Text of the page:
I feel like I’ve confessed (I hope you’ve felt it), that I am by no means perfect at being intentional in my thoughts, words, and actions. I try really hard. Often. Did I mention I try hard? But frequently it backfires or crumbles and I’m left feeling down about myself and my personality, and who am I to others.
Tonight I flopped hard. It’s a Tuesday, which in our house is date night. We don’t go out (remember, we’re also being more intentional about our finances) so that means we try to make something romantic or special out of a regular old weeknight in the house. It’s a lot of pressure to be honest. We used to sit and watch a movie while we ate dinner on the couch, until we realized we definitely weren’t being intentional with the time and connecting. We were literally two bumps on a couch log until we were both falling asleep, so now we try to come up with things to do that don’t involve the tv. We’ve tried things like card games, meditation, cooking a big meal from scratch, making cocktails…etc. My husband recent said he felt a lot of pressure to plan something fun, so I’ve been trying to help plan Tuesday nights. Today I spent any down time at work googling fun conversation starters for date night and I finally found a list of 25 questions that weren’t totally lame. I printed them off and bright them home, even managing to swing by the store on the way and pick up a nice bottle of wine (we’re talking $10 here!).
We sat down to start our list once we got the minions to bed and we literally did not make it past #1. One question is all it took to set us off into a fight, and yea, we didn’t come out of this one alive. How is it that possible?! I had nothing but the best intentions of being free from distractions, with funny and sweet discussions, and showing that I was trying (sometimes just the effort alone is enough to show a partner that you love them, right?!). And yet here we are now, me in one room, him in the other, and all the meditation in the world can’t pull me out of this funk (I’m clearly not a meditation master yet).
I’m sure we’ve all been here before. This happens to us in other things too- we try to be intentional with our spending so we can retire sooner, and then our car is totaled or we need emergency surgery. Or perhaps we try really hard to grow fresh, organic vegetables in our yard to be more intentional with footprint and diet, and then the deer show up and eat them all! Whatever it is, many of us are working toward a life that’s simple and slow and intentional, and yet we still find ourselves feeling exhausted and overwhelmed.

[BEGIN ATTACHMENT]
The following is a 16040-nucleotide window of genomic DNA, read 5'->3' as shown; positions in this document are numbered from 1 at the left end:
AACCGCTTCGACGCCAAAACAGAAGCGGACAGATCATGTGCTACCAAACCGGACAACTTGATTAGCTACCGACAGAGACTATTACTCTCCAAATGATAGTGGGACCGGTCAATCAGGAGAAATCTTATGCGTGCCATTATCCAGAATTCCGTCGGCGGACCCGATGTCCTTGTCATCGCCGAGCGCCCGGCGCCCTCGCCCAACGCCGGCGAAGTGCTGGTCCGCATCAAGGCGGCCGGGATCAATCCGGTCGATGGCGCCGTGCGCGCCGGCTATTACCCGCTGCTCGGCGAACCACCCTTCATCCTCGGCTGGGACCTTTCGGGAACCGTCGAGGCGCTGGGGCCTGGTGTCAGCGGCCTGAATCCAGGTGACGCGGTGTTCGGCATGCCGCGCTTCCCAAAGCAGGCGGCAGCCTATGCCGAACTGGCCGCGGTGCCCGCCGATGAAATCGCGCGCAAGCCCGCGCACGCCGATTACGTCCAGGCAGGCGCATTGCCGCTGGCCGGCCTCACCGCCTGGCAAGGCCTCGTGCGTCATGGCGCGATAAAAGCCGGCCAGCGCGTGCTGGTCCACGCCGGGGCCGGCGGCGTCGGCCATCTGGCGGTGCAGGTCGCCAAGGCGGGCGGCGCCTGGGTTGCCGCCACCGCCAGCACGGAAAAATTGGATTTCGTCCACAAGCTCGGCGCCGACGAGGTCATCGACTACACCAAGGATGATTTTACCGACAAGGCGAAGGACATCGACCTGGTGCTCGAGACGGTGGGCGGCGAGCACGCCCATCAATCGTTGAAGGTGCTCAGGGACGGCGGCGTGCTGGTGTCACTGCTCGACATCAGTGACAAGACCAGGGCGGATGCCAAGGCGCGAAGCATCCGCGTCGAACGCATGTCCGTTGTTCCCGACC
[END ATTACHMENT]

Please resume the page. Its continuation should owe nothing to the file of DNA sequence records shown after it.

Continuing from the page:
Does this mean we give up? Does it mean we just aren’t capable of achieving these goals of intentionality? No. It just means we are human. “To err human, forgive divine. All people commit sins and make mistakes. God forgives them, and people are acting in a godlike (divine) way when they forgive.” - Alexander Pope. So as we work on connecting with ourselves and with God, let us remember that we can be connected and divine by forgiving ourselves (and others too, course).
I sit here typing these words as a way of forgiving myself for not providing a perfect night…but that’s it! See how I wrote that I was planning to provide a perfect night? Aha! Here is the real root of my problem. My intentions were off! My focus wasn’t to connect. Deep down I was focused on creating a perfect date night.
This all goes back to the social media and magazine photos that show us pictures of decluttered homes and beautiful outdoor tablescapes full of hearty meals and laughing friends. We often think that simplified and intentional living means creating sweet, simple moments, but really it’s about living in the moment and being fully present, whether it’s picturesque and lovely, or messy and frustrating. Sitting here I remember the words of Brené Brown - “Joy comes to us in ordinary moments. We risk missing out when we get too busy chasing down the extraordinary.” And with that I will close my laptop and go curl up next to my husband, forgive our fight, and just sit in the moment.